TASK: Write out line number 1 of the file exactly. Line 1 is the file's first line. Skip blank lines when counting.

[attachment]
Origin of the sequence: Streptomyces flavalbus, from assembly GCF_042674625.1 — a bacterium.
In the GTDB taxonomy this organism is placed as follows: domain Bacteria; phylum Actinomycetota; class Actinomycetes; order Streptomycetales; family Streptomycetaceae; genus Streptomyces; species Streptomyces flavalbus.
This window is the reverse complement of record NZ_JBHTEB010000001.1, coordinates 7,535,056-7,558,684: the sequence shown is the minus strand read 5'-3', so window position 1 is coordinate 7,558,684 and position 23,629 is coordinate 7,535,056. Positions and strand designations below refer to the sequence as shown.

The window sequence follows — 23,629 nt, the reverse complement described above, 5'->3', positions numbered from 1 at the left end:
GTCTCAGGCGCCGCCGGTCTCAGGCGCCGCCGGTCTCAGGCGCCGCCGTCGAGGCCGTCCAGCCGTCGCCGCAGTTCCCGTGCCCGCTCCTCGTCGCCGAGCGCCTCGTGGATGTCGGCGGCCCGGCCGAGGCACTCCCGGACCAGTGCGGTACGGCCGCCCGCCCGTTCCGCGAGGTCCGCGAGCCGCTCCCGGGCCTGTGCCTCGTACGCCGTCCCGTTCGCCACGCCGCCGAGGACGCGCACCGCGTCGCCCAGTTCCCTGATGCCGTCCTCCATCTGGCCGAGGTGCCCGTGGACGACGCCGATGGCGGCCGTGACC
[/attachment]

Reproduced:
Origin of the sequence: Streptomyces flavalbus, from assembly GCF_042674625.1 — a bacterium.